the Med's black pearl
Sicily’s largest outlying island, Pantelleria, lies closer to the African coast (70km) than to Sicily (85km) and remains largely undiscovered by the mass market, mainly due to its lack of traditional beaches. Unlike many of Sicily’s other islands, the volcanic island is not part of an archipelago.
What it lacks in beaches, however, it makes up for in gorgeous secluded coves and emerald grottoes. Top spots, Cala Tramontana, Cala Levante and Balata dei Turchi, are all excellent for snorkelling, diving and boat excursions and dolphins are visitors to the surrounding sea. The most iconic sight on the island is the ‘Elephant’ sea stack, so called because of its resemblance to an elephant.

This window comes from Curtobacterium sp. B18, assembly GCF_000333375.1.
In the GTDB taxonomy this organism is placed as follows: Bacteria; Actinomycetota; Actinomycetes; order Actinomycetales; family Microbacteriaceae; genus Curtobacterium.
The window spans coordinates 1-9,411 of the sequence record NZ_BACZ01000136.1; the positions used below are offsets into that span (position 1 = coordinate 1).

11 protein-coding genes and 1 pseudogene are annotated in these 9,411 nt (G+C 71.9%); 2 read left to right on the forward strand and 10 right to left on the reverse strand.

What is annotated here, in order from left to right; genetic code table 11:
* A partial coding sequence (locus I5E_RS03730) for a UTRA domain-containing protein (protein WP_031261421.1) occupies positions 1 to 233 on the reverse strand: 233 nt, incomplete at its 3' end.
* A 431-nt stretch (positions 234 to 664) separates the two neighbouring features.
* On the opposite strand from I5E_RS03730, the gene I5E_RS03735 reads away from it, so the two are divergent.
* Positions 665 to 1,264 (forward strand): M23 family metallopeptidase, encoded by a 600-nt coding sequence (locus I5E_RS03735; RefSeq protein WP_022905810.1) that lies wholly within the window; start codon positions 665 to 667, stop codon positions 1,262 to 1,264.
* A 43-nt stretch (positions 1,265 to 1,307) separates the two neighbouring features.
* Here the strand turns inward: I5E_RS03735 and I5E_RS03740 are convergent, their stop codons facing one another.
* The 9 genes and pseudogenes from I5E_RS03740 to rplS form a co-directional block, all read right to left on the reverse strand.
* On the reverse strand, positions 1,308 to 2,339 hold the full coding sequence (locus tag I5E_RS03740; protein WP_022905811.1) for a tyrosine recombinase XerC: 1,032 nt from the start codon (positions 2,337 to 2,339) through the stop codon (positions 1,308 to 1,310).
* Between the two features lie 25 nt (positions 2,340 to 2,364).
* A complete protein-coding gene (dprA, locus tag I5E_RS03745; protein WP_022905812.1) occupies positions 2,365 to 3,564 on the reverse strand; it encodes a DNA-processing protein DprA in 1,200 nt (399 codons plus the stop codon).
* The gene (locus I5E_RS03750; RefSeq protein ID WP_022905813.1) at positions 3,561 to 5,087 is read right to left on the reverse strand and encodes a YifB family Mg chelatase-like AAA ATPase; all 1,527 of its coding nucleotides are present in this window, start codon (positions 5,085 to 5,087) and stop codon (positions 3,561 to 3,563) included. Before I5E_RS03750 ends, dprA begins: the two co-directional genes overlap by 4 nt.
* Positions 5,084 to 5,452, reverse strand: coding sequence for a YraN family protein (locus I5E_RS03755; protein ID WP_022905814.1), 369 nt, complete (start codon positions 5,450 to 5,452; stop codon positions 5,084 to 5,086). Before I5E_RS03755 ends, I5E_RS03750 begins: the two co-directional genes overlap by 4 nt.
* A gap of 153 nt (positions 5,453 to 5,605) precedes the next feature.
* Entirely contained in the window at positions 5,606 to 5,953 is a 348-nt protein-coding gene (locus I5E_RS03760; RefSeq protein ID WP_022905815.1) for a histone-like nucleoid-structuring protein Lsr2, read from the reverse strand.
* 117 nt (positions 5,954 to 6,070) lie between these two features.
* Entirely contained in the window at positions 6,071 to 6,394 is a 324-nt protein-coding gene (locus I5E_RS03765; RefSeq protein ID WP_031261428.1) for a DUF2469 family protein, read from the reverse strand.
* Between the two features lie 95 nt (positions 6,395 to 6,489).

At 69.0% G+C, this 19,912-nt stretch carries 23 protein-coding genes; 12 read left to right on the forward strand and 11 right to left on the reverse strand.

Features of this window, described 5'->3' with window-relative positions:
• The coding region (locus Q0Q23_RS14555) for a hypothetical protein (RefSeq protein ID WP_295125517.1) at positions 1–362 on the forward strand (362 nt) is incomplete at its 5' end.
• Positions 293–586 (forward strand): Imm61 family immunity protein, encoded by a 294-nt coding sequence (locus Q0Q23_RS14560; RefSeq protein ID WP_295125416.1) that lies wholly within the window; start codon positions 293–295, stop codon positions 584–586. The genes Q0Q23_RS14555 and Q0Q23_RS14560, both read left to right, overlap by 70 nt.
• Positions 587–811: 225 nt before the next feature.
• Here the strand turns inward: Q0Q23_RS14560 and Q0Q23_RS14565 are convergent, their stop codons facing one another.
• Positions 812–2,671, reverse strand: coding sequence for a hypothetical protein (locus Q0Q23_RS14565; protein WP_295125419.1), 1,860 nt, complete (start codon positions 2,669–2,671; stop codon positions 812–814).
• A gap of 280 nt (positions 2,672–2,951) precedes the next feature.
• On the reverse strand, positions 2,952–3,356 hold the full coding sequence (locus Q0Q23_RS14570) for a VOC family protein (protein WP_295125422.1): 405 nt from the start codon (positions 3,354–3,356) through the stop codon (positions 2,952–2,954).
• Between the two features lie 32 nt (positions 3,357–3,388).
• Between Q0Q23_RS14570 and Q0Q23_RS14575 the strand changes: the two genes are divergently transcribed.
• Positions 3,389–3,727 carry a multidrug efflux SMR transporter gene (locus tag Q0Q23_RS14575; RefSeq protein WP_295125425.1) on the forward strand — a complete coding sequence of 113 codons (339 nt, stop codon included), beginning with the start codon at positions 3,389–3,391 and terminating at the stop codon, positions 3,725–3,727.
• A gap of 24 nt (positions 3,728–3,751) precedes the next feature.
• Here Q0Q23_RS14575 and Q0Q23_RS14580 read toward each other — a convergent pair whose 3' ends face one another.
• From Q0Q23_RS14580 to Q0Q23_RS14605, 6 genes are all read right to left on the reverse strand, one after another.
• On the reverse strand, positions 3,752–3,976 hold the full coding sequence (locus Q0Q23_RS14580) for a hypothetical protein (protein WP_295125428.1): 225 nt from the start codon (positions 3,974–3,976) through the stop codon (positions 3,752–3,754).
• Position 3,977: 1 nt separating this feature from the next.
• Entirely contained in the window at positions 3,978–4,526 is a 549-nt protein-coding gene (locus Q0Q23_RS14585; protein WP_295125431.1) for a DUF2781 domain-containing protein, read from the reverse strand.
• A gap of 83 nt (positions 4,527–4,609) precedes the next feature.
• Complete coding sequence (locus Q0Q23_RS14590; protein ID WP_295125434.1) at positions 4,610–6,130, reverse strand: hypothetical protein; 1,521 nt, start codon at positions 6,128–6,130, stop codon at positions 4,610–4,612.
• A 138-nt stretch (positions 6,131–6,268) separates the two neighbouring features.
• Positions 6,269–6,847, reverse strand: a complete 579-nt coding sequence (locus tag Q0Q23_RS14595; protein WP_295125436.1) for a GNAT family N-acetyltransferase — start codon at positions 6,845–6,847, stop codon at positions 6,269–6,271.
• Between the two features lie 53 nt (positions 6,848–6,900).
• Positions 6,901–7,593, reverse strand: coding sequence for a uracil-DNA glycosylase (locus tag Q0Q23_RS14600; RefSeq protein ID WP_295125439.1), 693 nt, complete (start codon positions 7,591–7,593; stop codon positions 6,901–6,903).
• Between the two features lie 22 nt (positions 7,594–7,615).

Inland swimming options include the Specchio di Venere (‘Mirror of Venus’), a heart-shaped dazzling blue lake, topped up by rainwater and hot springs, in the north-eastern foothills of the La Montagna Grande National Park area. Hiking on the island is a popular activity, particularly along the coast and in the high vineyard country of Piana di Ghirlanda.
There is a strong Arab influence on Pantelleria – its location meant that it was the natural stepping stone for the Arab invasion of Sicily. Its name too has Arabic origins – ‘Bint-al Rion’, which translates as ‘Daughter of the Wind’. Other invading civilisations included the Phoenicians, Romans and Spanish. The most obvious mark of Arab civilisation is the traditional ‘dammusi’ houses which were first built in the 10th century in local lava stone and with domed roofs and thick walls for insulation during the winter and to keep temperatures cool in the summer.
The Arab influence is also evident in the island’s gastronomy: the famous local wines, Moscato and Passito, are made from the Zibibbo grape which was imported by the Arab, and fish couscous is a popular local dish.